March 27, 2008


David R. Schanker

Clerk of Court of Appeals







This opinion is subject to further editing.  If published, the official version will appear in the bound volume of the Official Reports. 


A party may file with the Supreme Court a petition to review an adverse decision by the Court of Appeals.  See Wis. Stat. § 808.10 and Rule 809.62. 





Appeal No. 


Cir. Ct. No.  2007CV95









Charlene S. Mertz and Barry H.R. Mertz,




Michael O. Leavitt, Secretary, Health & Human Services and Department of Health and Human Services, Medicare Parts A & B,






Barbara Waldoch and Duane S. Waldoch,







            APPEAL and CROSS-APPEAL from a judgment of the circuit court for Jefferson County:  Randy R. koschnick, Judge.  Reversed and cause remanded. 

            Before Higginbotham, P.J., Dykman and Bridge, JJ.  

1        PER CURIAM.   Charlene and Barry Mertz appeal a judgment dismissing their complaint against Barbara and Duane Waldoch.  The Waldochs cross-appeal.  The Mertzes alleged a cause of action for intentional infliction of emotional distress.  The trial court denied the Waldochs’ motion to dismiss for failure to adequately state that claim.  However, the trial court dismissed the complaint upon concluding that the doctrine of claim preclusion barred the action.  On appeal the Mertzes challenge that ruling.  The Waldochs cross-appeal the court’s ruling that the complaint adequately stated a claim for intentional infliction of emotional distress.[1]  We conclude that the doctrine of claim preclusion does not bar this action.  We also conclude that the complaint adequately pleads the Mertzes’ claim.  We therefore reverse and remand.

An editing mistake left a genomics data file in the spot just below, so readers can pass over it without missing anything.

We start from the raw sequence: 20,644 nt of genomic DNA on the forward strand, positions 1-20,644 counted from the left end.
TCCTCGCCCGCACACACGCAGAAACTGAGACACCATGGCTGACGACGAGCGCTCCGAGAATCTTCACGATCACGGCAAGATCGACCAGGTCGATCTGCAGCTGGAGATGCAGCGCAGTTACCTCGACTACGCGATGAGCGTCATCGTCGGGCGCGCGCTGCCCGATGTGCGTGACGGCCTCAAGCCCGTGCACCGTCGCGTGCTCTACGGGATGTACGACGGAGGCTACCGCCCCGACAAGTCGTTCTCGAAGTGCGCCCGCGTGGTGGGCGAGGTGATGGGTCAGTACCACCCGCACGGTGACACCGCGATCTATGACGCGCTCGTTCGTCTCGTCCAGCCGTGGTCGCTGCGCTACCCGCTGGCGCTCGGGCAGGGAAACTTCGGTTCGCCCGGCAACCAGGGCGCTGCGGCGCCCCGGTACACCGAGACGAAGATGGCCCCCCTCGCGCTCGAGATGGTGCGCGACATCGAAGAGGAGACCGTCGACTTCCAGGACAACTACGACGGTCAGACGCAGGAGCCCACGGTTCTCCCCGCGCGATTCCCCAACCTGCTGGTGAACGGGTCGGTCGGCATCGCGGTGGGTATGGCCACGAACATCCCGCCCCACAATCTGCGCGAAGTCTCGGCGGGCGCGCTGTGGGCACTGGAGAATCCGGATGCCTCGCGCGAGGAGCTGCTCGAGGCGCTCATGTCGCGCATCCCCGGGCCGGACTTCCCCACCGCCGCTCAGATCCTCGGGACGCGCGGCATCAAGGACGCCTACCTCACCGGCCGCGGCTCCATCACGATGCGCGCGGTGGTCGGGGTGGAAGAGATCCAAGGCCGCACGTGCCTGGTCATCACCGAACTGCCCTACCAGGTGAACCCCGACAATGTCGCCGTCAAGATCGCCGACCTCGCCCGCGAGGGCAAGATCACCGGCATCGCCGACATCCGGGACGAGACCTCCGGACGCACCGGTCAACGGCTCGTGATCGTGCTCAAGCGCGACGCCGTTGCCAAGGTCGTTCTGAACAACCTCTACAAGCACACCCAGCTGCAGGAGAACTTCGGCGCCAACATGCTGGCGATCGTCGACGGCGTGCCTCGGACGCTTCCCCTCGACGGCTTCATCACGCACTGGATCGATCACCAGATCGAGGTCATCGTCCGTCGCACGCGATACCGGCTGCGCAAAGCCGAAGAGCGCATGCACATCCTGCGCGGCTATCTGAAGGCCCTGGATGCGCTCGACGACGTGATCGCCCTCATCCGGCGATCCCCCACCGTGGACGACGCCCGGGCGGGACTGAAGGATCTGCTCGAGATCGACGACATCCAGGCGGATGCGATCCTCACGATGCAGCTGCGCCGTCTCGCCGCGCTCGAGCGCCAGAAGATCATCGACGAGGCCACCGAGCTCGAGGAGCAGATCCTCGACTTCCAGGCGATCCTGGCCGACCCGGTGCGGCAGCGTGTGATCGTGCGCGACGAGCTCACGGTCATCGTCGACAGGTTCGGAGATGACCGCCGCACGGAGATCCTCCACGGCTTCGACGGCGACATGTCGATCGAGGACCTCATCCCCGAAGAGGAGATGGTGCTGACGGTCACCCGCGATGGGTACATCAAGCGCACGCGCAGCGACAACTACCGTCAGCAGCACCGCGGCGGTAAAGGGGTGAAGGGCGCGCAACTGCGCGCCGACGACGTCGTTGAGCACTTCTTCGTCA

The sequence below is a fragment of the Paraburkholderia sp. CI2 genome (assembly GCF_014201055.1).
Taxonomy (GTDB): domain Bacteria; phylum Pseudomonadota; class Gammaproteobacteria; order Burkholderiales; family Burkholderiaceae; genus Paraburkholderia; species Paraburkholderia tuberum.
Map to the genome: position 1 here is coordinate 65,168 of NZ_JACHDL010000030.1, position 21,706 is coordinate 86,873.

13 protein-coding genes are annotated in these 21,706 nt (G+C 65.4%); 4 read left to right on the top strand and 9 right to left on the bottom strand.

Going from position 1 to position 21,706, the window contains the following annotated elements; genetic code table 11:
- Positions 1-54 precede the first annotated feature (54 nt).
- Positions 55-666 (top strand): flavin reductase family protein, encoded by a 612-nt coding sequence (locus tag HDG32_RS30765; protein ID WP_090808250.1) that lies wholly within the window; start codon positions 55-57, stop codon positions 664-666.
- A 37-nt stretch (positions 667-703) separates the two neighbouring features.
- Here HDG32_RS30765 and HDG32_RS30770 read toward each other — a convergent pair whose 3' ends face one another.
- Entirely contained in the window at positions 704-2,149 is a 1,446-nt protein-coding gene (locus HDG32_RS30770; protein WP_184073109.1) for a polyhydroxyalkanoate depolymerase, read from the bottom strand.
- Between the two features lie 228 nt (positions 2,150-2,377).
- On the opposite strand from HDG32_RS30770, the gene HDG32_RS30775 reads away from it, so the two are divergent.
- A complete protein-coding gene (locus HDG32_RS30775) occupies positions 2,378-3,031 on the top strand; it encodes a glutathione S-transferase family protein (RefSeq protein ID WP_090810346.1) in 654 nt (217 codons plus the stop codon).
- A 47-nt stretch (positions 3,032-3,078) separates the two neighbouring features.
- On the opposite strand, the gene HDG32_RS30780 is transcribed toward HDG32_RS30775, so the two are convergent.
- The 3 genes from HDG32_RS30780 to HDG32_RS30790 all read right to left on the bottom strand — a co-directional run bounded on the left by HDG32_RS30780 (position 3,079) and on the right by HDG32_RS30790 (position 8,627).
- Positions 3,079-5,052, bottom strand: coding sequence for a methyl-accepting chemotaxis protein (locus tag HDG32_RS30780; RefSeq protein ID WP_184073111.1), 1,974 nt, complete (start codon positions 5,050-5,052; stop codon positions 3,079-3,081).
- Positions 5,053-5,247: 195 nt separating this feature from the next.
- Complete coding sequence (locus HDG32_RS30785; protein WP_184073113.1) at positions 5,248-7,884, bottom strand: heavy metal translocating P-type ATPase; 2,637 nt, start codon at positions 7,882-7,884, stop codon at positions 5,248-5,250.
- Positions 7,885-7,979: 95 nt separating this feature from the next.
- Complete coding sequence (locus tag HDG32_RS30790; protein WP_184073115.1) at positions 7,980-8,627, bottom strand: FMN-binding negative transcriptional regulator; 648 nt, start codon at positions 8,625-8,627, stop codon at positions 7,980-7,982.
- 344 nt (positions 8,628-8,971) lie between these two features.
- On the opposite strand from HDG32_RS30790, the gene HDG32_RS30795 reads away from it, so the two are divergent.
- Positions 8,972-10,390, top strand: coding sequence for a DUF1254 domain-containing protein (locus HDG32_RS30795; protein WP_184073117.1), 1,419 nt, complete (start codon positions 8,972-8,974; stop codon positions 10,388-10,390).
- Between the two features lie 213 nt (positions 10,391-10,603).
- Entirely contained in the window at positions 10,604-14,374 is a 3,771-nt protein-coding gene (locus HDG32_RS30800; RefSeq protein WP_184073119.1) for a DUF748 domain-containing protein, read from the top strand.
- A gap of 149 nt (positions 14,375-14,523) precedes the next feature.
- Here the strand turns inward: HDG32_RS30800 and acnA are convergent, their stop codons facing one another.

2        The parties, longtime neighbors, disputed the Mertzes’ claim to a right-of-way across the Waldochs’ property.  In November 2005, the Waldochs sued for a judgment declaring the parties’ rights in the matter.  The Mertzes’ reply to the complaint included a counterclaim for intentional infliction of emotional distress.  In February 2006, the Mertzes voluntarily withdrew the counterclaim, and the trial court dismissed it without prejudice.  Trial on the Waldochs’ complaint occurred in October 2006, and the trial court entered judgment in December 2006 in favor of the Mertzes. 

3        In April 2007, the Mertzes commenced this action, again alleging that the Waldochs intentionally inflicted emotional distress on Charlene Mertz.  Their amended complaint identified many specific acts of intentional harassment or intimidation that the Waldochs allegedly committed between June 2004 and August 2006.  The trial court applied the doctrine of claim preclusion to dismiss the amended complaint. 


4        Whether the doctrine of claim preclusion applies to a particular set of facts presents a question of law that we review independently.  See Menard, Inc. v. Liteway Lighting Prods., 2005 WI 98, ¶23, 282 Wis. 2d 582, 698 N.W.2d 738.  Generally under the doctrine, a final judgment precludes subsequent actions between the same parties or their privies as to all matters which were litigated or could have been litigated in the former proceedings.  Northern States Power Co. v. Bugher, 189 Wis. 2d 541, 550, 525 N.W.2d 723 (1995).  However, the doctrine does not apply to permissive counterclaims.  See Wickenhauser v. Lehtinen, 2007 WI 82, ¶¶23-27, 32, 302 Wis. 2d 41, 734 N.W.2d 855.  A counterclaim is compulsory if judgment on it in a subsequent action would nullify the judgment in the initial action or impair rights established in that action.  Id., ¶25, citing Menard, 282 Wis. 2d 582, ¶28.  This compulsory counterclaim rule is a narrow exception to the general rule of permissive counterclaims.  Wickenhauser, 302 Wis. 2d 41, ¶26.